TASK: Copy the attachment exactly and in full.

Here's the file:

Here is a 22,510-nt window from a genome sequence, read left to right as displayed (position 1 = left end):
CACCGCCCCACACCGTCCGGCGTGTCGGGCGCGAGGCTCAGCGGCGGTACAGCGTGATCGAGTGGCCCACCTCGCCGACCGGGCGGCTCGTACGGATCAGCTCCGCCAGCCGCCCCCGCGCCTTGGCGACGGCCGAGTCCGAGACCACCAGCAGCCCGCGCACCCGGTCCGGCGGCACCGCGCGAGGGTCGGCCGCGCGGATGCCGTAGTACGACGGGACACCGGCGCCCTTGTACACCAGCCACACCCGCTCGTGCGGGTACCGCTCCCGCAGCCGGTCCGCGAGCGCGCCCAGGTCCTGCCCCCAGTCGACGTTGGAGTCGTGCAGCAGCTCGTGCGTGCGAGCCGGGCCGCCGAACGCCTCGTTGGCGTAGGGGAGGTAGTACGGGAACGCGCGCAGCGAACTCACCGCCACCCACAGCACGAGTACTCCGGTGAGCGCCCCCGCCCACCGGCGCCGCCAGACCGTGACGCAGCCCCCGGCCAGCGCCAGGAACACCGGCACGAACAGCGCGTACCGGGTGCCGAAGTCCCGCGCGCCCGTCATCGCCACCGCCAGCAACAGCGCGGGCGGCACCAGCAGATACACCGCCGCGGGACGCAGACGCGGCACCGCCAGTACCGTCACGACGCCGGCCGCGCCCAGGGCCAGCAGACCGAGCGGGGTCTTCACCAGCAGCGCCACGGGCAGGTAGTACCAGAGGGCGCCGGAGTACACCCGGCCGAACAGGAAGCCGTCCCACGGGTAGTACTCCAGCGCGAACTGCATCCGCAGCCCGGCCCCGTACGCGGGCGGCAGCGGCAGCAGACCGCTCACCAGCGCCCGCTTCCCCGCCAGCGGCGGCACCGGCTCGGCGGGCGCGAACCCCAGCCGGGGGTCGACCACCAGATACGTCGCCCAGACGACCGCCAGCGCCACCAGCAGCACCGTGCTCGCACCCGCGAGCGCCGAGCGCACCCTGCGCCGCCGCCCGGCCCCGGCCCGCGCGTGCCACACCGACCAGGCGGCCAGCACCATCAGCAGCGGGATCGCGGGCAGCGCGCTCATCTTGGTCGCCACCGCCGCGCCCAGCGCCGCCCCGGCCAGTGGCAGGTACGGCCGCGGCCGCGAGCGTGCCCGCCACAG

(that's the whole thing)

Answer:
Here is a 22,510-nt window from a genome sequence, read left to right as displayed (position 1 = left end):
CACCGCCCCACACCGTCCGGCGTGTCGGGCGCGAGGCTCAGCGGCGGTACAGCGTGATCGAGTGGCCCACCTCGCCGACCGGGCGGCTCGTACGGATCAGCTCCGCCAGCCGCCCCCGCGCCTTGGCGACGGCCGAGTCCGAGACCACCAGCAGCCCGCGCACCCGGTCCGGCGGCACCGCGCGAGGGTCGGCCGCGCGGATGCCGTAGTACGACGGGACACCGGCGCCCTTGTACACCAGCCACACCCGCTCGTGCGGGTACCGCTCCCGCAGCCGGTCCGCGAGCGCGCCCAGGTCCTGCCCCCAGTCGACGTTGGAGTCGTGCAGCAGCTCGTGCGTGCGAGCCGGGCCGCCGAACGCCTCGTTGGCGTAGGGGAGGTAGTACGGGAACGCGCGCAGCGAACTCACCGCCACCCACAGCACGAGTACTCCGGTGAGCGCCCCCGCCCACCGGCGCCGCCAGACCGTGACGCAGCCCCCGGCCAGCGCCAGGAACACCGGCACGAACAGCGCGTACCGGGTGCCGAAGTCCCGCGCGCCCGTCATCGCCACCGCCAGCAACAGCGCGGGCGGCACCAGCAGATACACCGCCGCGGGACGCAGACGCGGCACCGCCAGTACCGTCACGACGCCGGCCGCGCCCAGGGCCAGCAGACCGAGCGGGGTCTTCACCAGCAGCGCCACGGGCAGGTAGTACCAGAGGGCGCCGGAGTACACCCGGCCGAACAGGAAGCCGTCCCACGGGTAGTACTCCAGCGCGAACTGCATCCGCAGCCCGGCCCCGTACGCGGGCGGCAGCGGCAGCAGACCGCTCACCAGCGCCCGCTTCCCCGCCAGCGGCGGCACCGGCTCGGCGGGCGCGAACCCCAGCCGGGGGTCGACCACCAGATACGTCGCCCAGACGACCGCCAGCGCCACCAGCAGCACCGTGCTCGCACCCGCGAGCGCCGAGCGCACCCTGCGCCGCCGCCCGGCCCCGGCCCGCGCGTGCCACACCGACCAGGCGGCCAGCACCATCAGCAGCGGGATCGCGGGCAGCGCGCTCATCTTGGTCGCCACCGCCGCGCCCAGCGCCGCCCCGGCCAGTGGCAGGTACGGCCGCGGCCGCGAGCGTGCCCGCCACAG